"As Commander in Chief, I would have the authority to wage military action, which includes foreign intelligence gathering. Under that precept, our foreign intelligence has every right to monitor international phone calls, especially those identified as enemies of the U.S." — Lee (Roswell, GA)

"If I were president, I would ignore the judge's ruling and have the attorney general investigate her for treason. There is no excuse for the judge ruling that the federal government cannot monitor conversations between suspected terrorists. The only thing the judge's ruling does is make it easier for terrorists to kill more Americans." — Mike

"Everything in his power must be done to override this ignorant decision! Immediately seek a higher court ruling and take it to the U.S. Supreme Court if necessary. I would also put the vote to the people." — Carolyn (Sunnyvale, CA)

"If I were president and the legality of one of my programs was questioned by the judicial branch, I would go to Congress and request the legal authority to continue - just as our fore-fathers directed. I would feel extremely fortunate that Congress is controlled by my political party, and since the program is not infringing on civil liberties, I would know they would support me and pass legislation promptly." — David (Texas)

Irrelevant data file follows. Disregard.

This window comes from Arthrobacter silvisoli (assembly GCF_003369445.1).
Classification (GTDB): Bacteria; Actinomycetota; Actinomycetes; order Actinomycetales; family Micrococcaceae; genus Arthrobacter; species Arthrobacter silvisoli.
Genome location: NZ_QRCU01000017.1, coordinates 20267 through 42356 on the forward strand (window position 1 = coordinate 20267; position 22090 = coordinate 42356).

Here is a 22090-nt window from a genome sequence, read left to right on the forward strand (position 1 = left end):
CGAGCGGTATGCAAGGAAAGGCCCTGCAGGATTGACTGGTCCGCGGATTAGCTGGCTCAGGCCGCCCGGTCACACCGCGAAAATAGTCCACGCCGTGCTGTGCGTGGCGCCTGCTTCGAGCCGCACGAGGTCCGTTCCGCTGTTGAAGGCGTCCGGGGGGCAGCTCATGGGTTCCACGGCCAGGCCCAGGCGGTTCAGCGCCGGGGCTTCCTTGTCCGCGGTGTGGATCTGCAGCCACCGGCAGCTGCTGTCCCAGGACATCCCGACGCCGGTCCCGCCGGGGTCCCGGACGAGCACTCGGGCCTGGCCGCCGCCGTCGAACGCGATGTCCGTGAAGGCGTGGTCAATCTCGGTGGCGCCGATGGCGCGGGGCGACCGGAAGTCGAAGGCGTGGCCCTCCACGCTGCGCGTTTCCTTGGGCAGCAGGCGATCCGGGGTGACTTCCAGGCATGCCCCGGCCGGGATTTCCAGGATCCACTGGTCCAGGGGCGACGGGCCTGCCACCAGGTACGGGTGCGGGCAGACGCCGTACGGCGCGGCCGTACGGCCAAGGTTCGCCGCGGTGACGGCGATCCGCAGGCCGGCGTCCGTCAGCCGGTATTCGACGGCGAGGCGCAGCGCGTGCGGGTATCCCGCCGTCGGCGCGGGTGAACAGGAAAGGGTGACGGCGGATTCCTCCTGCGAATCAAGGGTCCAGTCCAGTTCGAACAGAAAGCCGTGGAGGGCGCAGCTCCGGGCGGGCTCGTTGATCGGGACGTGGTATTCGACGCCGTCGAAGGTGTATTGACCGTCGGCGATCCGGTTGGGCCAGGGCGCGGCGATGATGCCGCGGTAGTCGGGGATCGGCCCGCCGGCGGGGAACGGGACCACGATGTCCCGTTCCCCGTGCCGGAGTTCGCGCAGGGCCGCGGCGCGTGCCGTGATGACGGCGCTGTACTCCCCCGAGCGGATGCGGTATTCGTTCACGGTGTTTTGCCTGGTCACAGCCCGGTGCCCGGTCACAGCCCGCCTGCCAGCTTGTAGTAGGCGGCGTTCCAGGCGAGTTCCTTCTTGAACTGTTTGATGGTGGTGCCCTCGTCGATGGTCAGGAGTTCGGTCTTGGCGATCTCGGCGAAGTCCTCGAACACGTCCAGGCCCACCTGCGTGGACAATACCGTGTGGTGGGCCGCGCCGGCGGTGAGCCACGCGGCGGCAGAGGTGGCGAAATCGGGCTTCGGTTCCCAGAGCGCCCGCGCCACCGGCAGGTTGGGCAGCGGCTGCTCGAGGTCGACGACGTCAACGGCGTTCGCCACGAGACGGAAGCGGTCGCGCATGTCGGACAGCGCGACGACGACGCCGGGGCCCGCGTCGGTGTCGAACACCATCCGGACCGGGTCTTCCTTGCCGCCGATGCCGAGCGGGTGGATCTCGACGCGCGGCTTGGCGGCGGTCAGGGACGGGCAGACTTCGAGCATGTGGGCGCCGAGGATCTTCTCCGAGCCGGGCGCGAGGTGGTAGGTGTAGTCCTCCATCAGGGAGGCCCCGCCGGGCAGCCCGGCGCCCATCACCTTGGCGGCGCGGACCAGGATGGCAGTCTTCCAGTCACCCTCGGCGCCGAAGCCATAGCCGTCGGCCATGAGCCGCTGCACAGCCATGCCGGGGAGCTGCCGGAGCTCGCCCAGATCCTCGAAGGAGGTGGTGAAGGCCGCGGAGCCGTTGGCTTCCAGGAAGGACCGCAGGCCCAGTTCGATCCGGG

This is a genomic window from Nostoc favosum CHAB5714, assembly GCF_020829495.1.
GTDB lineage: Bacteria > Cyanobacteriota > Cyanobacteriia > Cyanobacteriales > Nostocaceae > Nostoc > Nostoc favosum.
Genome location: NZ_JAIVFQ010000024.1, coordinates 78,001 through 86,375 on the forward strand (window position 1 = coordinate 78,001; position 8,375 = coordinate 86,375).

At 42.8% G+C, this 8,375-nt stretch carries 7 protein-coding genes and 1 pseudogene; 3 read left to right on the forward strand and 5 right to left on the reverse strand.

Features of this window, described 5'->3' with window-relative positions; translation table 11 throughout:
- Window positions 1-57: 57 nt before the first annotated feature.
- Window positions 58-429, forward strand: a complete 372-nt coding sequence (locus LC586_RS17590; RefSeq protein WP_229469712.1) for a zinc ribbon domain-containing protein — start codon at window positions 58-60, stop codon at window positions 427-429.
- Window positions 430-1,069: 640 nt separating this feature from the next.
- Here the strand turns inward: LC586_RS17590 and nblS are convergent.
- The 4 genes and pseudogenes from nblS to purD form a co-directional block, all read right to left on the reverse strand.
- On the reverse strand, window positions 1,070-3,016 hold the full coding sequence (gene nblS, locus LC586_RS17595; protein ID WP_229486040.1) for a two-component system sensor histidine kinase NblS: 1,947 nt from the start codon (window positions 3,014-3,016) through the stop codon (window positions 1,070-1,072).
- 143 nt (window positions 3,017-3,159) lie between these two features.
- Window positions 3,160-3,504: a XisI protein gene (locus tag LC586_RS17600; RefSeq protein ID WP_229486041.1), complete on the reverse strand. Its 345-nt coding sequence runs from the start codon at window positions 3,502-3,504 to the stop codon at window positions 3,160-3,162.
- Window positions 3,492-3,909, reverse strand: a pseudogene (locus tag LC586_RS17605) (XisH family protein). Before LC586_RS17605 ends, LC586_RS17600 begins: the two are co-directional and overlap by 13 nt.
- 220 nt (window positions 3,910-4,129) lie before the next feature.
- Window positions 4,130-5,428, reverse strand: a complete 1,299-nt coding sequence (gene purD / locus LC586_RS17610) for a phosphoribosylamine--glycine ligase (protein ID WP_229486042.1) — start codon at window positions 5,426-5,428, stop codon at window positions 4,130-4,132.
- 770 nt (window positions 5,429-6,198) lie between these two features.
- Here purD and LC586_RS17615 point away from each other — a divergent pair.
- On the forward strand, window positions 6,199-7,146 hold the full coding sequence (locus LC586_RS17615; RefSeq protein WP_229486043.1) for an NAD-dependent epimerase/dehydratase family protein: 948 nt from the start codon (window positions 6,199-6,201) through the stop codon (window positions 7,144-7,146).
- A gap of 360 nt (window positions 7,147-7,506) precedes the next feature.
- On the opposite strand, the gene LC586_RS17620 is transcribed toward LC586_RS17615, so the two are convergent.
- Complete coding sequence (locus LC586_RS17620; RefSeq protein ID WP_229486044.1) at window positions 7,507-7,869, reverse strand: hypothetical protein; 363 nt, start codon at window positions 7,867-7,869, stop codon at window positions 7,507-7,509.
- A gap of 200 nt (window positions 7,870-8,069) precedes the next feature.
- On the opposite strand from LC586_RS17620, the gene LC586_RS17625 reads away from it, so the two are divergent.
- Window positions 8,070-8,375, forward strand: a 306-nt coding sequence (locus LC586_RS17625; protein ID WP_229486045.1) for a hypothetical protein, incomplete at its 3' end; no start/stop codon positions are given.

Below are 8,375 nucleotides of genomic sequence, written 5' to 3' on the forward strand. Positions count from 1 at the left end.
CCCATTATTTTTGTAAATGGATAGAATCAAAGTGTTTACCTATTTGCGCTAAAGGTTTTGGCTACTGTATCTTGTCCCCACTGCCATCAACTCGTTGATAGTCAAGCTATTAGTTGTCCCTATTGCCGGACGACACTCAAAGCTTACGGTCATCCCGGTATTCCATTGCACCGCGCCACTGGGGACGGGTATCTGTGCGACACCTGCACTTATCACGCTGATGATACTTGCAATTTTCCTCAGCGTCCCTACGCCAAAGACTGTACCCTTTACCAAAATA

"If I were president, I would file an appeal and request that implementation of the ruling be delayed until after the appeal process is complete. The crux of the appeal should hinge on two facts. First, that the wiretapping is primarily aimed against foreign nationals who are not protected by the U.S. Constitution, and second, that no actual human ear listens to the conversations until after probable cause is determined by a computer." — Edward (Redmond, WA)

"If I were president, I’d likely carry the process one step further and investigate the judge involved for ties to the A.C.L.U." — Norm (Florida)

"I would definitely speak out and become much more vocal than President Bush has been on this matter." — Bill (Georgetown, TX)

"If I were president, I would not try to force other countries to have a democracy while leading my own as if it were a monarchy. I would obey the law." — John (Arkansas)